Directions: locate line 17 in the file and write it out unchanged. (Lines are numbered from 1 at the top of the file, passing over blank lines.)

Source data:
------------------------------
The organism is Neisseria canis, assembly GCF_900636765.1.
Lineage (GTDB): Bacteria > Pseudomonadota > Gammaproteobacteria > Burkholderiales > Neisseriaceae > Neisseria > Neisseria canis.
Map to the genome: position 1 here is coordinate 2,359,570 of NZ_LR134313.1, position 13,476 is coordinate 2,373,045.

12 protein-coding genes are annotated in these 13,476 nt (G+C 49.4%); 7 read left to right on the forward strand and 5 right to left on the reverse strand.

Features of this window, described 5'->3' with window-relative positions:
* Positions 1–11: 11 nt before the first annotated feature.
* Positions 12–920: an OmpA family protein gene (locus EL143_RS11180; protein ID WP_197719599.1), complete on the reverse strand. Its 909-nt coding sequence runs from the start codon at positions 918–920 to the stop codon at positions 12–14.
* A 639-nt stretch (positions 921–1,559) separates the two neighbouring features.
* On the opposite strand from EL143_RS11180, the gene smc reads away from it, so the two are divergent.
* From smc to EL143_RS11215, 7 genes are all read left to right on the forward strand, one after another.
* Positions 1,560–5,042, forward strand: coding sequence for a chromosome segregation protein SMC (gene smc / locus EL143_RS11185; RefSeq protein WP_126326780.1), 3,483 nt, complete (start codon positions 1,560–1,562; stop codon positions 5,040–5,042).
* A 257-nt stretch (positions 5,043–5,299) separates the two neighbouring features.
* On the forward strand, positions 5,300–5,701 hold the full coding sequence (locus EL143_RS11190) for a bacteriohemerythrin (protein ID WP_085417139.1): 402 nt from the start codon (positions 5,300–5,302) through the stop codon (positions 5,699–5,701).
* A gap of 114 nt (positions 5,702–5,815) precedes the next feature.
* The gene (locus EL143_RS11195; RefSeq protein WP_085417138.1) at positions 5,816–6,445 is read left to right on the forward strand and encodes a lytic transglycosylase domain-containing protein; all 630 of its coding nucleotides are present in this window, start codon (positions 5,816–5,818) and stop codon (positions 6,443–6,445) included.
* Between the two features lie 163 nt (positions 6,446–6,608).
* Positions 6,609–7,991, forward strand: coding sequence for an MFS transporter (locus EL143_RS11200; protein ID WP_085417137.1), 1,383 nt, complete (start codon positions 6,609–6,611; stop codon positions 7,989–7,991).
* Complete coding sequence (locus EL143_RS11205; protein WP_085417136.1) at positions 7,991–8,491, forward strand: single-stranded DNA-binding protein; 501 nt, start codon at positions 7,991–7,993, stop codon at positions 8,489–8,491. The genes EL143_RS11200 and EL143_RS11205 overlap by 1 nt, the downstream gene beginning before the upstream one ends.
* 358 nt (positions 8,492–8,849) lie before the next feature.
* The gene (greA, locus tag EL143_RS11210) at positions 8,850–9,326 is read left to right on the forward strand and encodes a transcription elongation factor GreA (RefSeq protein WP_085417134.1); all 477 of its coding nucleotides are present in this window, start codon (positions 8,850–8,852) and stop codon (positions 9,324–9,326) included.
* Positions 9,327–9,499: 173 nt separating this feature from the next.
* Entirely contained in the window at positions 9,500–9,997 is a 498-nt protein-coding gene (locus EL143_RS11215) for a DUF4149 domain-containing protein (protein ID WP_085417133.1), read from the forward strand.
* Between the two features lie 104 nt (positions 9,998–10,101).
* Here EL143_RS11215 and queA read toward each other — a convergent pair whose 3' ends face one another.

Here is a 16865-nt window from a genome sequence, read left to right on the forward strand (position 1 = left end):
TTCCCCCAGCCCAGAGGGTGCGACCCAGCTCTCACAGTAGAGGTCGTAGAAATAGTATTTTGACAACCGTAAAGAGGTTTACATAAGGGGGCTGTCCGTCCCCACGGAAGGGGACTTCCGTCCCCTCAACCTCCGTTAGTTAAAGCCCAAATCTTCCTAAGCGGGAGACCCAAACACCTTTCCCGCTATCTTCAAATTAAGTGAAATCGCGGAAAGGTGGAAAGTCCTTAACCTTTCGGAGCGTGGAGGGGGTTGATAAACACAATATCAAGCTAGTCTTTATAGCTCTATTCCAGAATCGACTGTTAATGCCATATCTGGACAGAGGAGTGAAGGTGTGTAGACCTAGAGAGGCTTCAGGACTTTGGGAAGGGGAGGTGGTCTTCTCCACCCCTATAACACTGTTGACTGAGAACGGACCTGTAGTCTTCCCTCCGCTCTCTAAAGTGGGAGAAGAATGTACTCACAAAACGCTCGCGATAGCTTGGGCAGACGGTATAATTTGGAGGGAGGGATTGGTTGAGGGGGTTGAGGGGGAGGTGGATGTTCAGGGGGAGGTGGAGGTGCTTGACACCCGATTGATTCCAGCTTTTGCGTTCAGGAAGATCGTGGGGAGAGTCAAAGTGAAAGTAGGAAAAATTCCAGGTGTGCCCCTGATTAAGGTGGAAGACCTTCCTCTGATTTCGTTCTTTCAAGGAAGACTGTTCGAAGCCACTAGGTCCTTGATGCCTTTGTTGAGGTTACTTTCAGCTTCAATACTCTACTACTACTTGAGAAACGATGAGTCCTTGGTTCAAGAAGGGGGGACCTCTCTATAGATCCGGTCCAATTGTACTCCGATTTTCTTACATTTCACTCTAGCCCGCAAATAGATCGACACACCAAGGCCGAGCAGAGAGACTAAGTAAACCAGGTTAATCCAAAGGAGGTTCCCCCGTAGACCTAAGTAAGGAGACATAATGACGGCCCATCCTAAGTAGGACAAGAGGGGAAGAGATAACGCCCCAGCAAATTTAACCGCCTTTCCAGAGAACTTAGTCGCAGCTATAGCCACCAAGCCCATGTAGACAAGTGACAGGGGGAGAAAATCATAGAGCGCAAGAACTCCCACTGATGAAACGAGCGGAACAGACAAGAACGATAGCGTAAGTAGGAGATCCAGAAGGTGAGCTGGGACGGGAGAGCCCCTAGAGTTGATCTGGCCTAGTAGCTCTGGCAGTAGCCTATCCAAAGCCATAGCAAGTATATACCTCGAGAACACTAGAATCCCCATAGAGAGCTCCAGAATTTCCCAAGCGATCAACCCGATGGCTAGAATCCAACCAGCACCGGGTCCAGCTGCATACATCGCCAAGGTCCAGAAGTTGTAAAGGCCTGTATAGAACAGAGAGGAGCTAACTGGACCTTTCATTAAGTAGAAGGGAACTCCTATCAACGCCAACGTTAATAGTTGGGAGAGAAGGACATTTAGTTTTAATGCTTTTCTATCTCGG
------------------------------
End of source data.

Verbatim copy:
* Positions 6,609–7,991, forward strand: coding sequence for an MFS transporter (locus EL143_RS11200; protein ID WP_085417137.1), 1,383 nt, complete (start codon positions 6,609–6,611; stop codon positions 7,989–7,991).